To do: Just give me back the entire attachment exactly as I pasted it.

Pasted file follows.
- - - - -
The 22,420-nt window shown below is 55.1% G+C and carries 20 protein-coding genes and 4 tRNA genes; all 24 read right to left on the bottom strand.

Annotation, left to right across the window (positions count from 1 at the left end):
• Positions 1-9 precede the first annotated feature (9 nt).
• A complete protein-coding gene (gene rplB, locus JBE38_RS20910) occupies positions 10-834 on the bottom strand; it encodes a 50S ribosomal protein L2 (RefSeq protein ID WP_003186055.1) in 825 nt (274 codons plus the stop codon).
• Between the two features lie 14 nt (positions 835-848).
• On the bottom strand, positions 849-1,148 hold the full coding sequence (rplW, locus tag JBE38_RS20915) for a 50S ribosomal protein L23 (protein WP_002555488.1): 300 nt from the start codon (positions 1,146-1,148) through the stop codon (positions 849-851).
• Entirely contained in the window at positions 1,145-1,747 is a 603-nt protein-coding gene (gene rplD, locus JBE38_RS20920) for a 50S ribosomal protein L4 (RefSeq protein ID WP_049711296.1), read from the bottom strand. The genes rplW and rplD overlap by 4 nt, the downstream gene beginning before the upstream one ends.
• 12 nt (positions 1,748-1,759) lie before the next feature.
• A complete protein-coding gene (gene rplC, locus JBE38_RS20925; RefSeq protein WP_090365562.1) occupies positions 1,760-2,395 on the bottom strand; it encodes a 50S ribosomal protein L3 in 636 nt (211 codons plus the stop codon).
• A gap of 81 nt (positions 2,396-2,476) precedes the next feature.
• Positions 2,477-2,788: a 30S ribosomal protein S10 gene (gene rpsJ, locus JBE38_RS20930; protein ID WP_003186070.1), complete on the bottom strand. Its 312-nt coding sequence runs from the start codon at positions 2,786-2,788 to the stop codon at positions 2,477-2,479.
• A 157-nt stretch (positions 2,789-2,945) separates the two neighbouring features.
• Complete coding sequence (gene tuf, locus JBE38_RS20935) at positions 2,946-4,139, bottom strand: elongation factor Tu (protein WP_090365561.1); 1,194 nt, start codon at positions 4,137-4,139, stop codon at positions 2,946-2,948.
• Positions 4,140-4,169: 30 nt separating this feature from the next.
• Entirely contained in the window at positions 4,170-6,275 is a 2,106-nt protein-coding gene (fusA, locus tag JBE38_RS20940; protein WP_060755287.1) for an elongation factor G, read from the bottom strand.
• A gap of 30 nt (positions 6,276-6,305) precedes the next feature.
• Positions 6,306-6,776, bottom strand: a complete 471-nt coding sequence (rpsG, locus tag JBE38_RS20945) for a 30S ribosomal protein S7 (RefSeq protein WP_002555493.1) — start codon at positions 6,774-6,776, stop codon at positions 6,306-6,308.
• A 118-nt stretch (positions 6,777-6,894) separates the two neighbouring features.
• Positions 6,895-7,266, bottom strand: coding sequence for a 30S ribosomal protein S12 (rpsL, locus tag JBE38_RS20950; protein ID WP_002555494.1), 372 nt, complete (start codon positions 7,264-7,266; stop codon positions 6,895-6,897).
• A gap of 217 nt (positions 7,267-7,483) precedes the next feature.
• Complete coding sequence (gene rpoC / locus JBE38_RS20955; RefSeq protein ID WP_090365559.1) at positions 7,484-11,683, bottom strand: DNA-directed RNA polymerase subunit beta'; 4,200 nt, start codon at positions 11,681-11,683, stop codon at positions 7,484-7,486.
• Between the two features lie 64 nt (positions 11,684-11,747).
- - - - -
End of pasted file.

The 22,420-nt window shown below is 55.1% G+C and carries 20 protein-coding genes and 4 tRNA genes; all 24 read right to left on the bottom strand.

Annotation, left to right across the window (positions count from 1 at the left end):
• Positions 1-9 precede the first annotated feature (9 nt).
• A complete protein-coding gene (gene rplB, locus JBE38_RS20910) occupies positions 10-834 on the bottom strand; it encodes a 50S ribosomal protein L2 (RefSeq protein ID WP_003186055.1) in 825 nt (274 codons plus the stop codon).
• Between the two features lie 14 nt (positions 835-848).
• On the bottom strand, positions 849-1,148 hold the full coding sequence (rplW, locus tag JBE38_RS20915) for a 50S ribosomal protein L23 (protein WP_002555488.1): 300 nt from the start codon (positions 1,146-1,148) through the stop codon (positions 849-851).
• Entirely contained in the window at positions 1,145-1,747 is a 603-nt protein-coding gene (gene rplD, locus JBE38_RS20920) for a 50S ribosomal protein L4 (RefSeq protein ID WP_049711296.1), read from the bottom strand. The genes rplW and rplD overlap by 4 nt, the downstream gene beginning before the upstream one ends.
• 12 nt (positions 1,748-1,759) lie before the next feature.
• A complete protein-coding gene (gene rplC, locus JBE38_RS20925; RefSeq protein WP_090365562.1) occupies positions 1,760-2,395 on the bottom strand; it encodes a 50S ribosomal protein L3 in 636 nt (211 codons plus the stop codon).
• A gap of 81 nt (positions 2,396-2,476) precedes the next feature.
• Positions 2,477-2,788: a 30S ribosomal protein S10 gene (gene rpsJ, locus JBE38_RS20930; protein ID WP_003186070.1), complete on the bottom strand. Its 312-nt coding sequence runs from the start codon at positions 2,786-2,788 to the stop codon at positions 2,477-2,479.
• A 157-nt stretch (positions 2,789-2,945) separates the two neighbouring features.
• Complete coding sequence (gene tuf, locus JBE38_RS20935) at positions 2,946-4,139, bottom strand: elongation factor Tu (protein WP_090365561.1); 1,194 nt, start codon at positions 4,137-4,139, stop codon at positions 2,946-2,948.
• Positions 4,140-4,169: 30 nt separating this feature from the next.
• Entirely contained in the window at positions 4,170-6,275 is a 2,106-nt protein-coding gene (fusA, locus tag JBE38_RS20940; protein WP_060755287.1) for an elongation factor G, read from the bottom strand.
• A gap of 30 nt (positions 6,276-6,305) precedes the next feature.
• Positions 6,306-6,776, bottom strand: a complete 471-nt coding sequence (rpsG, locus tag JBE38_RS20945) for a 30S ribosomal protein S7 (RefSeq protein WP_002555493.1) — start codon at positions 6,774-6,776, stop codon at positions 6,306-6,308.
• A 118-nt stretch (positions 6,777-6,894) separates the two neighbouring features.
• Positions 6,895-7,266, bottom strand: coding sequence for a 30S ribosomal protein S12 (rpsL, locus tag JBE38_RS20950; protein ID WP_002555494.1), 372 nt, complete (start codon positions 7,264-7,266; stop codon positions 6,895-6,897).
• A gap of 217 nt (positions 7,267-7,483) precedes the next feature.
• Complete coding sequence (gene rpoC / locus JBE38_RS20955; RefSeq protein ID WP_090365559.1) at positions 7,484-11,683, bottom strand: DNA-directed RNA polymerase subunit beta'; 4,200 nt, start codon at positions 11,681-11,683, stop codon at positions 7,484-7,486.
• Between the two features lie 64 nt (positions 11,684-11,747).